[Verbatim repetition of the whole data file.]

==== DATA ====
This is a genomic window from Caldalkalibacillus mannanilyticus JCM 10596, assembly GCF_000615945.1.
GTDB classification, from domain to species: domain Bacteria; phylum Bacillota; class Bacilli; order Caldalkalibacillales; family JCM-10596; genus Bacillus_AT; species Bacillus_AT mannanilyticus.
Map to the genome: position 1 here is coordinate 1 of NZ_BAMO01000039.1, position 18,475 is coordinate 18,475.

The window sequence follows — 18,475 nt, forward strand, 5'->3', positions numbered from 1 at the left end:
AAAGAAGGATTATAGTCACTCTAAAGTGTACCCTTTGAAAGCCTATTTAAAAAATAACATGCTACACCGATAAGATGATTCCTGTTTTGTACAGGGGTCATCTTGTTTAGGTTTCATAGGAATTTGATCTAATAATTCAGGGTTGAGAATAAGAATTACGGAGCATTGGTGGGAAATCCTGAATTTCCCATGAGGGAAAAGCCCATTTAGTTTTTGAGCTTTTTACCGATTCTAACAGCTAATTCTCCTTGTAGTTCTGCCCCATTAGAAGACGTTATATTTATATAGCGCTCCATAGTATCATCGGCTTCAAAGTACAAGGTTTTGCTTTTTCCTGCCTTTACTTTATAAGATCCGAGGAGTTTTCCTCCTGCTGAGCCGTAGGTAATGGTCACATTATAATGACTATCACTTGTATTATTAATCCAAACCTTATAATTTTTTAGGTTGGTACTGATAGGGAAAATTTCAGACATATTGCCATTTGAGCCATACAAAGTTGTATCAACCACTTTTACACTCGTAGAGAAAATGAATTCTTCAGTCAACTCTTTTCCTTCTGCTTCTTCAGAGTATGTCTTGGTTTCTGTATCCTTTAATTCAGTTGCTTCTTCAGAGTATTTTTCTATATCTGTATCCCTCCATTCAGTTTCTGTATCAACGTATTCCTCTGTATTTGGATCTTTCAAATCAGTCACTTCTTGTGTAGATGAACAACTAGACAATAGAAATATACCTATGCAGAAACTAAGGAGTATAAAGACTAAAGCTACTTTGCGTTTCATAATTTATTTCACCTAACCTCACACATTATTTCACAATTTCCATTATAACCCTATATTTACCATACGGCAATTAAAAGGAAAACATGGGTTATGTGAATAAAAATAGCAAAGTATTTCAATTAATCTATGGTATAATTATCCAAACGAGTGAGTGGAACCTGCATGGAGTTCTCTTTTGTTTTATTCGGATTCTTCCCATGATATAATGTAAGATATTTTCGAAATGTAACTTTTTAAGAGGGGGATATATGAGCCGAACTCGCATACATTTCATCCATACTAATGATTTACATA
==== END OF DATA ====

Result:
This is a genomic window from Caldalkalibacillus mannanilyticus JCM 10596, assembly GCF_000615945.1.
GTDB classification, from domain to species: domain Bacteria; phylum Bacillota; class Bacilli; order Caldalkalibacillales; family JCM-10596; genus Bacillus_AT; species Bacillus_AT mannanilyticus.
Map to the genome: position 1 here is coordinate 1 of NZ_BAMO01000039.1, position 18,475 is coordinate 18,475.

The window sequence follows — 18,475 nt, forward strand, 5'->3', positions numbered from 1 at the left end:
AAAGAAGGATTATAGTCACTCTAAAGTGTACCCTTTGAAAGCCTATTTAAAAAATAACATGCTACACCGATAAGATGATTCCTGTTTTGTACAGGGGTCATCTTGTTTAGGTTTCATAGGAATTTGATCTAATAATTCAGGGTTGAGAATAAGAATTACGGAGCATTGGTGGGAAATCCTGAATTTCCCATGAGGGAAAAGCCCATTTAGTTTTTGAGCTTTTTACCGATTCTAACAGCTAATTCTCCTTGTAGTTCTGCCCCATTAGAAGACGTTATATTTATATAGCGCTCCATAGTATCATCGGCTTCAAAGTACAAGGTTTTGCTTTTTCCTGCCTTTACTTTATAAGATCCGAGGAGTTTTCCTCCTGCTGAGCCGTAGGTAATGGTCACATTATAATGACTATCACTTGTATTATTAATCCAAACCTTATAATTTTTTAGGTTGGTACTGATAGGGAAAATTTCAGACATATTGCCATTTGAGCCATACAAAGTTGTATCAACCACTTTTACACTCGTAGAGAAAATGAATTCTTCAGTCAACTCTTTTCCTTCTGCTTCTTCAGAGTATGTCTTGGTTTCTGTATCCTTTAATTCAGTTGCTTCTTCAGAGTATTTTTCTATATCTGTATCCCTCCATTCAGTTTCTGTATCAACGTATTCCTCTGTATTTGGATCTTTCAAATCAGTCACTTCTTGTGTAGATGAACAACTAGACAATAGAAATATACCTATGCAGAAACTAAGGAGTATAAAGACTAAAGCTACTTTGCGTTTCATAATTTATTTCACCTAACCTCACACATTATTTCACAATTTCCATTATAACCCTATATTTACCATACGGCAATTAAAAGGAAAACATGGGTTATGTGAATAAAAATAGCAAAGTATTTCAATTAATCTATGGTATAATTATCCAAACGAGTGAGTGGAACCTGCATGGAGTTCTCTTTTGTTTTATTCGGATTCTTCCCATGATATAATGTAAGATATTTTCGAAATGTAACTTTTTAAGAGGGGGATATATGAGCCGAACTCGCATACATTTCATCCATACTAATGATTTACATA